A Law and Economics Approach to Property Rights in the American West

Colin Doran

Major Professor: Thomas Stratmann, PhD, Department of Economics

Committee Members: John V.C. Nye, D. Bruce Johnsen

Vernon Smith Hall (formerly Metropolitan Building), ICES Seminar Room
April 10, 2018, 11:00 AM to 01:00 PM


This dissertation uses law and economics to study property rights in the American West. It is composed of two empirical chapters. In the first chapter, I study the costs of protecting and capturing economic rents. My application uses western state timber auctions. I hypothesize that for state-run timber auctions the winning bid price decreases when third-party property, as opposed to only state property, borders the harvest sale area. The lower winning bid price reflects an increase in the expected costs of protecting and capturing rents due to the presence of potential third-party capture. I further hypothesize that the costs of protecting and capturing rents increase with other third-party rent capture opportunities. I test this hypothesis for various competing uses of harvesting timber, such as recreational use, environmental use, and scenic views. The results from both my border and my competing use measures consistently show that when third parties affect a harvest sale, purchasers adjust their valuation according to the expected costs of protecting and capturing rents. As a result, the winning bid price falls.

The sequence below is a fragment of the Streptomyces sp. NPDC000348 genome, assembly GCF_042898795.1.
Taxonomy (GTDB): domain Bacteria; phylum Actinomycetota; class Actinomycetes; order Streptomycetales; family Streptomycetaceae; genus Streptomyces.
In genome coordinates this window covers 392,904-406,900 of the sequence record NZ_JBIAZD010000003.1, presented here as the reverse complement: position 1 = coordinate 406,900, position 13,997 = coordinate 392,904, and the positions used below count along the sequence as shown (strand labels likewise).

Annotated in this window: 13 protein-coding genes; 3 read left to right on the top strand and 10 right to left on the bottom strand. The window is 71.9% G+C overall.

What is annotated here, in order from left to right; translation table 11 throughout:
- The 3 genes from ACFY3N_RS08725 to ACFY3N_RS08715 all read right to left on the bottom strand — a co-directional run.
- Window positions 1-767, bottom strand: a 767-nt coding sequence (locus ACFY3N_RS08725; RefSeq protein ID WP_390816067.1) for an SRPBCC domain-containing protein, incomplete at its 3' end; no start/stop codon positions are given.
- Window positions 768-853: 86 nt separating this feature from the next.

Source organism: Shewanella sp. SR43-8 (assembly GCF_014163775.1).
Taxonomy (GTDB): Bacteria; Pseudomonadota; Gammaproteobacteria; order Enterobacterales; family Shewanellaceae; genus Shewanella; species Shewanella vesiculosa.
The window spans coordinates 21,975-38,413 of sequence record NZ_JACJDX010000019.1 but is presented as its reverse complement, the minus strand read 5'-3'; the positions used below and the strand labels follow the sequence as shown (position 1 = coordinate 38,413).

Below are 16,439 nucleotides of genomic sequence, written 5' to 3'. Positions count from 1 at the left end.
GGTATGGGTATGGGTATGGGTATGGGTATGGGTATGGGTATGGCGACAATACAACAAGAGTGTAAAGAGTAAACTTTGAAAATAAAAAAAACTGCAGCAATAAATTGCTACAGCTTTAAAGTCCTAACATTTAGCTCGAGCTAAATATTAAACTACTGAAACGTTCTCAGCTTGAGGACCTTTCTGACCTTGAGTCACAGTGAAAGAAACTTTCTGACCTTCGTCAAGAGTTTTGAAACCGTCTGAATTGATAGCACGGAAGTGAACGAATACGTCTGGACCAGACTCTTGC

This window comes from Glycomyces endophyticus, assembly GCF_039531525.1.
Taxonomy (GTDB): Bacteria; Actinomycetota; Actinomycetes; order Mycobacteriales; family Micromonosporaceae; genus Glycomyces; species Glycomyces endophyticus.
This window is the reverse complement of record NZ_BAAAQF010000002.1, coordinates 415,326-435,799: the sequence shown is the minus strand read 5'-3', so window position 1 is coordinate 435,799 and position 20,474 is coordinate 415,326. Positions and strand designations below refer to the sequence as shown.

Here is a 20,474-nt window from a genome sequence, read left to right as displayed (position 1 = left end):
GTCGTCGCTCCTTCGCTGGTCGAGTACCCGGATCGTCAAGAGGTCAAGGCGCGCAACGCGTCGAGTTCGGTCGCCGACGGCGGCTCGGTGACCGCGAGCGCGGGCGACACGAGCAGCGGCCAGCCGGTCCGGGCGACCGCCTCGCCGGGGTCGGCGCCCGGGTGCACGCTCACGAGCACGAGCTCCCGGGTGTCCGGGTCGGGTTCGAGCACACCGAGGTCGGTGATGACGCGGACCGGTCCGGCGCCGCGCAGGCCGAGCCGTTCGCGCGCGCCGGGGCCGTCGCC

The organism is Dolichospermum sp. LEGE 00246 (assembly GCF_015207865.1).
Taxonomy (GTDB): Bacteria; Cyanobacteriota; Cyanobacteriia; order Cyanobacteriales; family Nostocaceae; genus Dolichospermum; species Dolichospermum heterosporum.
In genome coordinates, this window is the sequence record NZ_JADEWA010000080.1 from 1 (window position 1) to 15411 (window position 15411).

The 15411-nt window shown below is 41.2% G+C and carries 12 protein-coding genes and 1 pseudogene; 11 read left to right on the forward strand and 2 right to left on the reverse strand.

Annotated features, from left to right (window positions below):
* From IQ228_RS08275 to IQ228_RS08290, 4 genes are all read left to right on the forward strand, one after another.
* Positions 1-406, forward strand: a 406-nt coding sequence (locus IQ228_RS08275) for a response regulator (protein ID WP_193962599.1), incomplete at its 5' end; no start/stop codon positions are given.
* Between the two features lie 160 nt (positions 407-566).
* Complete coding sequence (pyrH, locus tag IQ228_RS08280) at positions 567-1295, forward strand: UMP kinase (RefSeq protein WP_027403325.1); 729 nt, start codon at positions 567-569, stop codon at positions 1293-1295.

The second chapter analyzes the effect of liability assignments on valuations and prices. On two occasions in 2007, a railway company caused a fire to break out in the State of Washington. The two fires burnt down some of the neighboring property’s timber. These two incidents led to two companion court cases that made it all the way to the Washington Supreme Court. The rulings, both made on May 31, 2012, stated that the railway company, although negligent, would not be held liable for timber damages under Washington’s timber trespass statute. As a consequence of this decision, economic theory predicts a decrease in the value of timber in those areas associated with higher risk of fire, and an increase in the value of Washington railway companies. Using a triple difference model and an event study, I test and find evidence for this prediction.